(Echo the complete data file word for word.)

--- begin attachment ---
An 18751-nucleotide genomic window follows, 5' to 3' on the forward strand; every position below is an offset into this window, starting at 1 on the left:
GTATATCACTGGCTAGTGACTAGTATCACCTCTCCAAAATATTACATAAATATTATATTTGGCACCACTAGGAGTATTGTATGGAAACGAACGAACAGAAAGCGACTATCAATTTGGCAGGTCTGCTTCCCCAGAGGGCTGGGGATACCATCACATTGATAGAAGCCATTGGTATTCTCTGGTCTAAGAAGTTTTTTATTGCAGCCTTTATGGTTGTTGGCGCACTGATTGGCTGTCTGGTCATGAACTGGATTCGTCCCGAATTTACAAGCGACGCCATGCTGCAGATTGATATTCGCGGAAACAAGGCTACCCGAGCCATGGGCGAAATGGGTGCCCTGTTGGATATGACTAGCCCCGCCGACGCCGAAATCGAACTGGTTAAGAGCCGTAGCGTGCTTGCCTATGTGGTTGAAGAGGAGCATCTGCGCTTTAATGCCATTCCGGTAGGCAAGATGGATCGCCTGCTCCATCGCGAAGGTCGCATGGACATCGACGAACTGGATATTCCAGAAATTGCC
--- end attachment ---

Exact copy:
An 18751-nucleotide genomic window follows, 5' to 3' on the forward strand; every position below is an offset into this window, starting at 1 on the left:
GTATATCACTGGCTAGTGACTAGTATCACCTCTCCAAAATATTACATAAATATTATATTTGGCACCACTAGGAGTATTGTATGGAAACGAACGAACAGAAAGCGACTATCAATTTGGCAGGTCTGCTTCCCCAGAGGGCTGGGGATACCATCACATTGATAGAAGCCATTGGTATTCTCTGGTCTAAGAAGTTTTTTATTGCAGCCTTTATGGTTGTTGGCGCACTGATTGGCTGTCTGGTCATGAACTGGATTCGTCCCGAATTTACAAGCGACGCCATGCTGCAGATTGATATTCGCGGAAACAAGGCTACCCGAGCCATGGGCGAAATGGGTGCCCTGTTGGATATGACTAGCCCCGCCGACGCCGAAATCGAACTGGTTAAGAGCCGTAGCGTGCTTGCCTATGTGGTTGAAGAGGAGCATCTGCGCTTTAATGCCATTCCGGTAGGCAAGATGGATCGCCTGCTCCATCGCGAAGGTCGCATGGACATCGACGAACTGGATATTCCAGAAATTGCC